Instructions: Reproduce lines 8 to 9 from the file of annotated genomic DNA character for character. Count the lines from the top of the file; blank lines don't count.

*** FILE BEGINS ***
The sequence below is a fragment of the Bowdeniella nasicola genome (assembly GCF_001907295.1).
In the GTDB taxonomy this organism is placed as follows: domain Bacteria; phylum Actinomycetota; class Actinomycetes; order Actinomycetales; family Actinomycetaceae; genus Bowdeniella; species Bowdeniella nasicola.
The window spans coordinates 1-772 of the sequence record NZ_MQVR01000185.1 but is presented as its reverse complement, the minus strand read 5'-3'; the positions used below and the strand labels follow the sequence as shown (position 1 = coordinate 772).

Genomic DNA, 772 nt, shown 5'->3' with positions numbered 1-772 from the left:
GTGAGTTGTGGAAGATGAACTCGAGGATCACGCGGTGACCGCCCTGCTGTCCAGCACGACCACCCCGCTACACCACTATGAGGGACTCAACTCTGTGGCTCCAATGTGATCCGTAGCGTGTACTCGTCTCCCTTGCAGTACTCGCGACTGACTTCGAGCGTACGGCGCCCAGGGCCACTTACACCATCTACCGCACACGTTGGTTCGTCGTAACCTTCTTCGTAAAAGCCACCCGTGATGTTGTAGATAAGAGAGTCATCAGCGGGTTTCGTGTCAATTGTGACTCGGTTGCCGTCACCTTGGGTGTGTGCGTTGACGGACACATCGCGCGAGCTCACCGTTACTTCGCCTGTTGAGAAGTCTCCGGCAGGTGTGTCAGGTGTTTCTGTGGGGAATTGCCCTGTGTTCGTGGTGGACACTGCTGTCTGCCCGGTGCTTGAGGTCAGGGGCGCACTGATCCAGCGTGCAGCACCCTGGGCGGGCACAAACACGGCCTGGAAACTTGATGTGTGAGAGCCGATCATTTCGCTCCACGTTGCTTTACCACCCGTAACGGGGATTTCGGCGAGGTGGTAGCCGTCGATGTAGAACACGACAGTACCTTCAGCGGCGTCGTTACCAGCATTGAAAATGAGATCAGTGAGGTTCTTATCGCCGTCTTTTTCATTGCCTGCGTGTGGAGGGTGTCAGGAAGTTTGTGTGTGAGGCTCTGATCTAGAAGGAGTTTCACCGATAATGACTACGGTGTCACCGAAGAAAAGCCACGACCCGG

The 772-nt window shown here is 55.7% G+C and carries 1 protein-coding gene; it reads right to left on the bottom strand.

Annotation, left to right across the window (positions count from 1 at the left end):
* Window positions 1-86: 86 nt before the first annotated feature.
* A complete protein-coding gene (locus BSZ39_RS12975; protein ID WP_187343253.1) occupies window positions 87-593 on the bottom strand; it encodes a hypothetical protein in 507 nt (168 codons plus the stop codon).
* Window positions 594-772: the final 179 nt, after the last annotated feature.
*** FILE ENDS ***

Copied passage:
* Window positions 1-86: 86 nt before the first annotated feature.
* A complete protein-coding gene (locus BSZ39_RS12975; protein ID WP_187343253.1) occupies window positions 87-593 on the bottom strand; it encodes a hypothetical protein in 507 nt (168 codons plus the stop codon).